Jeb Bush: Divider, Not Uniter
Former Florida Gov. Jeb Bush (R) announced his candidacy to be the third Bush president last week, nearly 10 years after the end of his two terms as governor and following a major staff shakeup. During and since his time in Tallahassee, Gov. Bush has worked to cultivate an image of himself as a leader whose appeal extends beyond the typical conservative base to the emerging demographic groups that are prevalent in his state, such as Hispanics. Although he will attempt to cast himself as a conservative during the election, he likely will tout his work across party lines on education, his attempts to be moderate on immigration, and his pledge to fight inequality.
Gov. Bush’s record and positions, however—including during his time leading the state of Florida—paint a starkly different picture. His tenure was marked by decreased access to public four-year colleges for African American Floridians, and young people of color bore the brunt of his extreme “Stand Your Ground” law. Recently, Gov. Bush said he opposes executive action to fix the broken immigration system, even as movement stalls in Congress and he campaigns to be the country’s next executive. The current deferred action programs will inject billions of dollars into the U.S. economy and create jobs, not to mention the beneficial community effects they will bring to 5 million immigrants and their families.
In advance of Gov. Bush’s announcement, the Center for American Progress Action Fund analyzed the impact of three of his actions and positions and how they would affect the country.
- After Gov. Bush repealed affirmative action for public higher education institutions in Florida, African American enrollment at Florida universities fell from 15.7 percent in 2000 to 14 percent in 2013—a 10.9 percent decrease.
- In contrast, African American enrollment rates at public universities increased from 10.4 percent to 10.8 percent nationwide over the same time period. This is a 3.5 percent increase.
- If national black enrollment decreased at the same rate as in Florida, 13.9 percent fewer black students would have been enrolled in public universities in 2013—a total of 85,726 fewer black students nationwide. That is five times more than the number of African American students in all California public universities combined.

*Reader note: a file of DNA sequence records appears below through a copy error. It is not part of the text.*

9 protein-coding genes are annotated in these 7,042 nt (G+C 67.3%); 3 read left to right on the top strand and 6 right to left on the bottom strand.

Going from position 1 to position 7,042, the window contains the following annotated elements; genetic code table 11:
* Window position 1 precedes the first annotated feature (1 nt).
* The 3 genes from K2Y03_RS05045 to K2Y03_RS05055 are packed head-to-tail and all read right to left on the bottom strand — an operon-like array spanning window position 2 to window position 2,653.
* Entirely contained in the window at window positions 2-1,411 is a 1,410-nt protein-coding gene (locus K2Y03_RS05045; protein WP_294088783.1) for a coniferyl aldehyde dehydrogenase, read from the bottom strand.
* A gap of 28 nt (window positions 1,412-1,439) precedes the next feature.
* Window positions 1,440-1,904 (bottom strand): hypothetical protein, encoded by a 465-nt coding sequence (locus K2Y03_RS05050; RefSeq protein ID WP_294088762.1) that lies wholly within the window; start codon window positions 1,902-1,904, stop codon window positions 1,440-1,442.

- Gov. Bush, who previously indicated support for immigration reform, so strongly opposes President Barack Obama’s executive action that he compared President Obama to a “Latin American dictator.”
- A Center for American Progress analysis shows that the Deferred Action for Childhood Arrivals, or DACA, program; the Deferred Action for Parents of Americans and Lawful Permanent Residents, or DAPA, program; and the subsequent expansion of the DACA program will grow the U.S. economy by $230 billion over 10 years.
- Nearly $10 billion of that gross domestic product growth will occur in Florida, as the programs could help nearly 230,000 immigrants come out of the shadows, work legally, and pay taxes.
Stand Your Ground
- Gov. Bush signed the state’s Stand Your Ground provision into law in 2005, the first of its kind in the nation.
- A 2012 Tampa Bay Times study of Stand Your Ground cases in Florida found that defendants who invoked the law to justify a homicide were more likely to be successful if they killed a black person: 73 percent of perpetrators who killed a black victim faced no penalty, compared with 59 percent of perpetrators who killed a white victim.
- This means that defendants were 24 percent more likely to win a case if they killed a black person than if they killed a white person.
- Florida’s law paved the way for other states to adopt similar Stand Your Ground laws, which researchers estimate have resulted in an 8 percent increase in homicides in adopting states—or an additional 600 homicides in the nation per year.
Charles Posner is the Policy Manager in the ThinkProgress War Room at the Center for American Progress Action Fund. Anna Chu is the Vice President of Policy and Research at CAP Action.
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